Politics

Kevin Martin: Gun crimes must be nipped in the bud


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Convicted gunman Mark Angelo Julom is probably fortunate provincial court Judge Mark Tyndale exercised some judicial restraint in sentencing him last week.

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While the eight-year sentence Tyndale handed the Calgary man was no light touch, it’s not hard to imagine the judge was tempted to lock him up and throw away the key.

Of course, such punishments don’t really exist in Canadian law, but based on Julom’s criminal conduct and what preceded it, it wouldn’t be hard to imagine a much sterner sentence being justified.

As it is, the term handed Julom on charges of aggravated assault, discharging a firearm with intent to wound and possessing a restricted firearm while prohibited, will hopefully stand as a deterrent to those on the streets of Calgary and elsewhere in Canada, that gun violence will not be tolerated.

Canada remains fortunate that the proliferation of gun-related deaths plaguing our neighbours to the south hasn’t managed to drift across our international border in a meaningful way.

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While we have suffered through mass shootings with high-powered weapons designed for no other purpose than to take multiple lives, it has thankfully remained an extremely rare problem for our society to deal with.

But before we become too smug about the safety of our communities compared to those in the United States, where it seems there is no longer anywhere to feel safe, we should consider the harsh reality that gun violence is not something to which Canadians are immune.

Julom’s unprovoked and random attack on an innocent individual on a sidewalk during a busy afternoon in the city’s Beltline in April 2020 serves to illustrate that point.

His rush-hour assault of Brad Minifie, in which he shot the victim once in the leg with a .22 calibre handgun, thankfully did not cause fatal, or even life-threatening injuries.

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Had they, Julom’s return to the streets of Calgary might more likely have been measured in units closer to decades, rather than years.

Gun violence, while seemingly increasing in Canada, is not something that has cropped up overnight.

In fact, considering the litany of prior decisions cited by Tyndale expressing the need for courts to deal more harshly with firearms use, it’s clear this is a problem that remains an ongoing concern.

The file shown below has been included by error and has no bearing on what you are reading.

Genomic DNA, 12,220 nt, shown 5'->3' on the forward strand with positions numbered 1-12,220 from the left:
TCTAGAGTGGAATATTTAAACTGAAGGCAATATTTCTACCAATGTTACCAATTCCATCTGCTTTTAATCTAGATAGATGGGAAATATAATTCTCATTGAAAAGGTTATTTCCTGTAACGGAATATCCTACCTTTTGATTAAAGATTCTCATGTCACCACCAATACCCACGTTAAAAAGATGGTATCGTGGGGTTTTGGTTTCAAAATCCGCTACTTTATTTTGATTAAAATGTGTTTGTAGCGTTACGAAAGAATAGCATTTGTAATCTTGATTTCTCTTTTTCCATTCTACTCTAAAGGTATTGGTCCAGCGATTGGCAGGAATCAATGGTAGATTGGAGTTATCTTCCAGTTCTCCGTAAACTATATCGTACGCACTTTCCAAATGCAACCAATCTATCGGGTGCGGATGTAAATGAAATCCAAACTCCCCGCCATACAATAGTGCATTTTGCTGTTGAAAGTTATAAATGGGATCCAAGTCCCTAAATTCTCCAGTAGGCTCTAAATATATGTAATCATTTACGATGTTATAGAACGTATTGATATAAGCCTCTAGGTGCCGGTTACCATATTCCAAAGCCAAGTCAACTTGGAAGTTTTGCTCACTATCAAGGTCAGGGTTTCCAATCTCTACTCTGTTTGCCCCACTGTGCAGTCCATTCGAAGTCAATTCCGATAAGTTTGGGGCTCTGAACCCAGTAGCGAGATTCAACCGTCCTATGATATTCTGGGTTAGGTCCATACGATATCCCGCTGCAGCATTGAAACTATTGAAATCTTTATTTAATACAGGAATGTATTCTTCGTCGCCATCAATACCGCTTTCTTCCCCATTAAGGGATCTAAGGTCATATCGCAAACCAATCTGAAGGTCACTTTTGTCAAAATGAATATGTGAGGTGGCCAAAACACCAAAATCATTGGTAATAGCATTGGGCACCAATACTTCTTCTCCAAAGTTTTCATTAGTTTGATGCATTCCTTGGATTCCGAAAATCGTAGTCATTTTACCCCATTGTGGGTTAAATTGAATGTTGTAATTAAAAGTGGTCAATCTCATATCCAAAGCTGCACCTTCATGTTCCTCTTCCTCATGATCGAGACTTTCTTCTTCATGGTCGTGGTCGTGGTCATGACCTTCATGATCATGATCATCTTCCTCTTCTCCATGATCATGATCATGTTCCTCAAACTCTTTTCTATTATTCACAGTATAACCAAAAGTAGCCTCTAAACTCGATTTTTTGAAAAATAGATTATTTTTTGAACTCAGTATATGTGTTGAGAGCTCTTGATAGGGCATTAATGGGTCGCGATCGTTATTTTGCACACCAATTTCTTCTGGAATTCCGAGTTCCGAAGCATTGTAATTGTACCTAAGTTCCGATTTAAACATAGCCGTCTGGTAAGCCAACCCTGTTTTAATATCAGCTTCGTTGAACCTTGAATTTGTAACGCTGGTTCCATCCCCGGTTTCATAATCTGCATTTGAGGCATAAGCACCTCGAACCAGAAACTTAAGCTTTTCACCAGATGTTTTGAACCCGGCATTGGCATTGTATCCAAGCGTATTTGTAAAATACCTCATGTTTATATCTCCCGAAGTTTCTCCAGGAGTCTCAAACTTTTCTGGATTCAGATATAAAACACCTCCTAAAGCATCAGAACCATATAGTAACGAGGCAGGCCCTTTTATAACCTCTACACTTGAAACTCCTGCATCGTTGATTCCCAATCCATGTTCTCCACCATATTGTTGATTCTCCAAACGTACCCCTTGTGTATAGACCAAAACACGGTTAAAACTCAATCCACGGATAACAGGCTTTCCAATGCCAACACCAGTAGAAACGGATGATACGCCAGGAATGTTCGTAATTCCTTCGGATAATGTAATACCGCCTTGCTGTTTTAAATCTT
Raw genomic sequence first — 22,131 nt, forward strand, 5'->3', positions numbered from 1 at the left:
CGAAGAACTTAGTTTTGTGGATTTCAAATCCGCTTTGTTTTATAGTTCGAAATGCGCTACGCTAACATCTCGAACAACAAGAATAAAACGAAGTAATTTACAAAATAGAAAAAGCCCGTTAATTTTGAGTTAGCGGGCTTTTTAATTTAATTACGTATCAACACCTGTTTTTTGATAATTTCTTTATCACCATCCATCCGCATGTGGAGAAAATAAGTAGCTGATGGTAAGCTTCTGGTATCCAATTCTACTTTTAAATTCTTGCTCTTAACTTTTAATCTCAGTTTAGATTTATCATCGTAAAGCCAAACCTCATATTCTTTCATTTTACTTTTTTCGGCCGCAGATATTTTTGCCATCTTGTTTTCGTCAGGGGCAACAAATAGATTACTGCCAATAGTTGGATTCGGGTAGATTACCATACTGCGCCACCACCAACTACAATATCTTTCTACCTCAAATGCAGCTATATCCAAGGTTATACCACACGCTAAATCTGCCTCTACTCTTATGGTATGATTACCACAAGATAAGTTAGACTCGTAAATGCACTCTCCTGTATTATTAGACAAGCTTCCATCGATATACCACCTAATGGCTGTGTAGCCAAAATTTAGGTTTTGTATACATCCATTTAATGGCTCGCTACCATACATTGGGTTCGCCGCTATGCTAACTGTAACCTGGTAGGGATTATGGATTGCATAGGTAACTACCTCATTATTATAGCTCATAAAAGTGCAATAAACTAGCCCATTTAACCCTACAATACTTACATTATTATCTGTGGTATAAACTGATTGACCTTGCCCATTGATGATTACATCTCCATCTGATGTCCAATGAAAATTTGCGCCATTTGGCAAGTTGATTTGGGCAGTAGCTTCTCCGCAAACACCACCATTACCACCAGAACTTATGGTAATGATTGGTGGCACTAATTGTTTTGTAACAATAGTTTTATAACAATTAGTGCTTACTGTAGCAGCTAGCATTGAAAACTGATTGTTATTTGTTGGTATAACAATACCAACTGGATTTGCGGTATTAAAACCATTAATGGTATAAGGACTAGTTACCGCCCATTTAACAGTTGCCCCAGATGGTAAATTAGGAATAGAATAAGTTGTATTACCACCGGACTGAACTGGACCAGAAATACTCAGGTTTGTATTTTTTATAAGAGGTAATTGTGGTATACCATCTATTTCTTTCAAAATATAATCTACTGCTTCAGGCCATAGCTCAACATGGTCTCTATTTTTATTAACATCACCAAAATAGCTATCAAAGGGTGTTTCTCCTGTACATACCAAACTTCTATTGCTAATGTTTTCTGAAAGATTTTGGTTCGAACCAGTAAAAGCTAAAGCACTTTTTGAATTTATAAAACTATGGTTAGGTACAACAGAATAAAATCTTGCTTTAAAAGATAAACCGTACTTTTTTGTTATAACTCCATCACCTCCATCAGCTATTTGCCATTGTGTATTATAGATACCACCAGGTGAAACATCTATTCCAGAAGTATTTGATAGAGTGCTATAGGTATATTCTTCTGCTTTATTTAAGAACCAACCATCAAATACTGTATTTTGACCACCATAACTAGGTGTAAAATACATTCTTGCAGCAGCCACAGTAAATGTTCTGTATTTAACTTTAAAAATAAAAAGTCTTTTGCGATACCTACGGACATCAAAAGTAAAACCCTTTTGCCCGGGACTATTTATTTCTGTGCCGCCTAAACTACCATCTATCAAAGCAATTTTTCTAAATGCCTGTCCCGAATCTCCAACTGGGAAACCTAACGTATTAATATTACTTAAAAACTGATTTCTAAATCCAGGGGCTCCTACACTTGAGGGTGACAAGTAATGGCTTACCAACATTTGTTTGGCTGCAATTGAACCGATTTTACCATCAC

In 2009, the Alberta Court of Appeal discussed the issue, Tyndale noted.

“Offences involving firearms, particularly handguns, appear to have increased dramatically in Alberta over the past decade,” the appeal court said in addressing the issue of gun violence.

“Sadly, shootings resulting in serious injuries and deaths are now all too common.”

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But Alberta’s top court hasn’t been the only one to have to address the increasing use of firearm-related crimes and deaths, citing a 2005 Ontario Court of Appeal decision which noted “death by firearms in public places in Toronto plague (that) city.”

“This problem is not unique to Alberta; it has become a nationwide phenomena,” the Alberta Court of Appeal judges wrote more than a decade ago.

In 2019, Ontario’s top court again discussed the issue, particularly focusing on the dangers firearms present in the nation’s largest city.

“It must be said in no uncertain terms that this type of criminal behaviour is abhorrent. People should be able to go out for an evening in downtown Toronto without worrying about getting killed by a stray bullet.”

The same can be said for the streets of Calgary, where Julom presented just such a danger.

“This was a random attack, on a stranger, on a populated public sidewalk, in the middle of the afternoon, with a deadly weapon,” Tyndale noted.

Courts must continue to treat the likes of Mark Julom harshly and hopefully that will serve to make our streets a safer place and ultimately prevent further tragedy from staining our society.

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